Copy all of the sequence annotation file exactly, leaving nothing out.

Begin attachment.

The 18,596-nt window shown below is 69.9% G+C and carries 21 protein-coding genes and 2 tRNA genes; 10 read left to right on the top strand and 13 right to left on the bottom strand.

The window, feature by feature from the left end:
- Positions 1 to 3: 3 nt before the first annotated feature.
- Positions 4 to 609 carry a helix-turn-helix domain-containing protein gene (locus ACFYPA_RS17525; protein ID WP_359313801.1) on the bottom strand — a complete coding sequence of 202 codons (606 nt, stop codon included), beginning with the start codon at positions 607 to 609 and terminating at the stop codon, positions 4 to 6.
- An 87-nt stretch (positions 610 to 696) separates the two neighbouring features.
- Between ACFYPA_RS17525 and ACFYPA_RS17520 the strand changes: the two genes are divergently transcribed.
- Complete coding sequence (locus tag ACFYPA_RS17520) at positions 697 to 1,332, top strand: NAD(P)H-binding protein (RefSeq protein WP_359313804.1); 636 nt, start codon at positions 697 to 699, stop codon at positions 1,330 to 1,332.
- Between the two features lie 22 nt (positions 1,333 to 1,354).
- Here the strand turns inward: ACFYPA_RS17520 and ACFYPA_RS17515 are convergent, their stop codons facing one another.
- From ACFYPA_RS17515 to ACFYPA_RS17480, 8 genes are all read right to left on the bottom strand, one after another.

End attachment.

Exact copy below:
The 18,596-nt window shown below is 69.9% G+C and carries 21 protein-coding genes and 2 tRNA genes; 10 read left to right on the top strand and 13 right to left on the bottom strand.

The window, feature by feature from the left end:
- Positions 1 to 3: 3 nt before the first annotated feature.
- Positions 4 to 609 carry a helix-turn-helix domain-containing protein gene (locus ACFYPA_RS17525; protein ID WP_359313801.1) on the bottom strand — a complete coding sequence of 202 codons (606 nt, stop codon included), beginning with the start codon at positions 607 to 609 and terminating at the stop codon, positions 4 to 6.
- An 87-nt stretch (positions 610 to 696) separates the two neighbouring features.
- Between ACFYPA_RS17525 and ACFYPA_RS17520 the strand changes: the two genes are divergently transcribed.
- Complete coding sequence (locus tag ACFYPA_RS17520) at positions 697 to 1,332, top strand: NAD(P)H-binding protein (RefSeq protein WP_359313804.1); 636 nt, start codon at positions 697 to 699, stop codon at positions 1,330 to 1,332.
- Between the two features lie 22 nt (positions 1,333 to 1,354).
- Here the strand turns inward: ACFYPA_RS17520 and ACFYPA_RS17515 are convergent, their stop codons facing one another.
- From ACFYPA_RS17515 to ACFYPA_RS17480, 8 genes are all read right to left on the bottom strand, one after another.